Justice Sandra Day O’Connor should never have retired from the Supreme Court. She is an 83-year-old with plenty of energy, which she expends hearing lower-court cases, giving speeches, and making me want to tear my hair out by talking like the sensible moderate-liberal she refused to be consistently on the court. Why didn’t O’Connor voice these views when she had power?
I’m prompted to my hair tearing by O’Connor’s statement to the Chicago Tribune Editorial Board that, oh, maybe it wasn’t such a hot idea for the Supreme Court to have decided the 2000 presidential election by taking Bush v. Gore and issuing the ruling that ended the Florida recount. Here are her musings, as the Tribune reported:
“ ‘It took the case and decided it at a time when it was still a big election issue,’ O’Connor said last Friday. ‘Maybe the court should have said, “We’re not going to take it, goodbye.” ’
The case, she said, ‘stirred up the public’ and ‘gave the court a less-than-perfect reputation.’
‘Obviously the court did reach a decision and thought it had to reach a decision,’ she said. ‘It turned out the election authorities in Florida hadn’t done a real good job there and kind of messed it up. And probably the Supreme Court added to the problem at the end of the day.’ ”
What is with that weird disembodied “it”? That word allows O’Connor to distance herself from a decision she was very much a part of. Replace every “it” with “we.” Or even with “I,” since O’Connor could have swung the 5-4 ruling in the opposite direction by switching sides.
I suppose, since it takes only four votes to take a case (as opposed to decide it), that it’s in the realm of possibility that O’Connor voted against the decision to hear Bush v. Gore in the first place, and only came around to the conservative position once that bridge had been crossed. But who cares? What matters is that she’s right: The Supreme Court did “add to the problem at the end of the day” by imperiously swooping in to decide a matter that was properly in the hands of the Florida courts and the Florida recount procedure. Bush v. Gore made observers across the political spectrum fear that the court had turned itself into a political tool. To hear O’Connor recognize now that all of this was misguided is the definition of too little, too late. It’s a form of regret fit only for the Onion to parody.
If anything, O’Connor’s late expression of doubts makes her vote in Bush v. Gore seem all the more partisan. Especially since, as Linda Hirshman points out, O’Connor was on record as rooting for another Republican presidential candidate, George W. Bush’s father, in 1988. “I will be thankful if George B. wins,” she wrote to Barry Goldwater in 1988. “It is vital for the Court and the nation that he does.” Couple this with Newsweek's report that at an election night party in 2000—yes, that’s the year George W. ran against Al Gore—O’Connor’s husband, John, reportedly said that his wife wanted to leave the court, but wasn’t eager to do so if a Democrat was in the White House. "This is terrible," she reportedly exclaimed when CBS called Florida for Gore. Terrible enough to undo, apparently, even if that seems unwise with the benefit of hindsight.
In fact, what proved terrible for O’Connor’s legacy was Bush’s decision to appoint Justice Samuel Alito in her stead in 2006. The result, as Dahlia Lithwick has argued, has been to turn O’Connor from the most powerful justice to the Incredible Shrinking Woman. The conservative five-justice majority has backed away from her approach to abortion, voting rights, affirmative action, and campaign finance. After the court’s decision in Citizens United, in which it dispensed with spending limits for corporations and unions in elections (and granted corporations personhood), O’Connor said, “Gosh, I step away for a couple of years and there’s no telling what’s going to happen.” In all fairness, O’Connor isn’t turning coat on this one. She’d voted to uphold spending limits when she was on the bench. But if she’d made good on her regrets about Bush v. Gore when it counted, Citizens United could have come down differently, too.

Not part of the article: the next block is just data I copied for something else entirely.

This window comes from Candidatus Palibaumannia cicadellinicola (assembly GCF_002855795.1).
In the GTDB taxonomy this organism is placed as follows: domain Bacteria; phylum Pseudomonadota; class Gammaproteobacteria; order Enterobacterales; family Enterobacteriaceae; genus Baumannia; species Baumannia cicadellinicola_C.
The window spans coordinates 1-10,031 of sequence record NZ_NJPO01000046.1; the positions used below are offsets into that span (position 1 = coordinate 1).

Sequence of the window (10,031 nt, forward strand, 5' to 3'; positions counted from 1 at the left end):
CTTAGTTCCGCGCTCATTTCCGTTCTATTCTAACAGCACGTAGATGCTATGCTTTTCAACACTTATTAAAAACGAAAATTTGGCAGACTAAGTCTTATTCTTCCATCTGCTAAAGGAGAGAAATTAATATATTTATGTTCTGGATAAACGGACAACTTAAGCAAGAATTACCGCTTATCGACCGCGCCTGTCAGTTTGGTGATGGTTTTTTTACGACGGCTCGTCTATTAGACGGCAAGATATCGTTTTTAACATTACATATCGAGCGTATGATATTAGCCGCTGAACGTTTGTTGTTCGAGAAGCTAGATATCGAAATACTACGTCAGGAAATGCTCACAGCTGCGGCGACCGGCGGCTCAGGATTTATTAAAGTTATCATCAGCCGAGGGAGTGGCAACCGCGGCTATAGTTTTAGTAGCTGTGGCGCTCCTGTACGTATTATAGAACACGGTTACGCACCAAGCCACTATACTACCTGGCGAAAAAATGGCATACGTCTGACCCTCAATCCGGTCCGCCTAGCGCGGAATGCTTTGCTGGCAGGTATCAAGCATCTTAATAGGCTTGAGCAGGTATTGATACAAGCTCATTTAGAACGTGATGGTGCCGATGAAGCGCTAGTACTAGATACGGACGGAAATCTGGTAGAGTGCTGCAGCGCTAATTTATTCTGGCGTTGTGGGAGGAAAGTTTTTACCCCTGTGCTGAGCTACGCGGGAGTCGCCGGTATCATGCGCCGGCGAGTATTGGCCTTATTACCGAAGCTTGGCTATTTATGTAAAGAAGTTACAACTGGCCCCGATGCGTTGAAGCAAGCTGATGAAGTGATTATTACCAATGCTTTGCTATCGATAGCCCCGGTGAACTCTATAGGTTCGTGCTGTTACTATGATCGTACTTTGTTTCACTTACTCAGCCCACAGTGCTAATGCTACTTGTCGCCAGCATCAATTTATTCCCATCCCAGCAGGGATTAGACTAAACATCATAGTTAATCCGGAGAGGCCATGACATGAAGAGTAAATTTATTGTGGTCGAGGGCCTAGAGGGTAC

O’Connor has taken on some worthy endeavors in retirement. She has spoken out repeatedly for judicial independence, including in support of Chief Justice John Roberts, when he was called a traitor after his vote to uphold Obamacare (it takes one to defend one?) and also when congressional Republicans railed over a court’s order to remove the feeding tube of brain-damaged Terri Schiavo in 2006. O’Connor has come out against judicial elections; her voice was even used for a robo-call to Nevada voters urging them to support a 2010 ballot initiative to replace the election of judges with merit selection (appointment by the governor, advised by a commission). She earned the wrath of a Wall Street Journal op-ed and afterward said she hadn’t authorized the use of her voice but defended her participation in the campaign. Hearing a case as a visiting appellate judge in 2010, she even cast the deciding vote in a 2-1 decision to strike down an Arizona law that required aspiring voters to show proof of citizenship when they register. Her former Supreme Court colleagues are reviewing that case this term.
Much of this makes me wish that the Sandra Day O’Connor who often held the fate of crucial questions in her hands during her 25 years on the high court were the same O’Connor who makes headlines in retirement. Imagine this: If O’Connor had kept the court out of Bush v. Gore, and Gore had won (not a foregone conclusion, but bear with me for a moment), maybe she wouldn’t have to go around ruing the day she stepped down. A Democratic president might have chosen a replacement closer to the middle-of-the-road Republican O’Connor was than the hard-core conservative Alito. Oh well. O’Connor can’t make law anymore. All she can give us now is tantalizing what-ifs.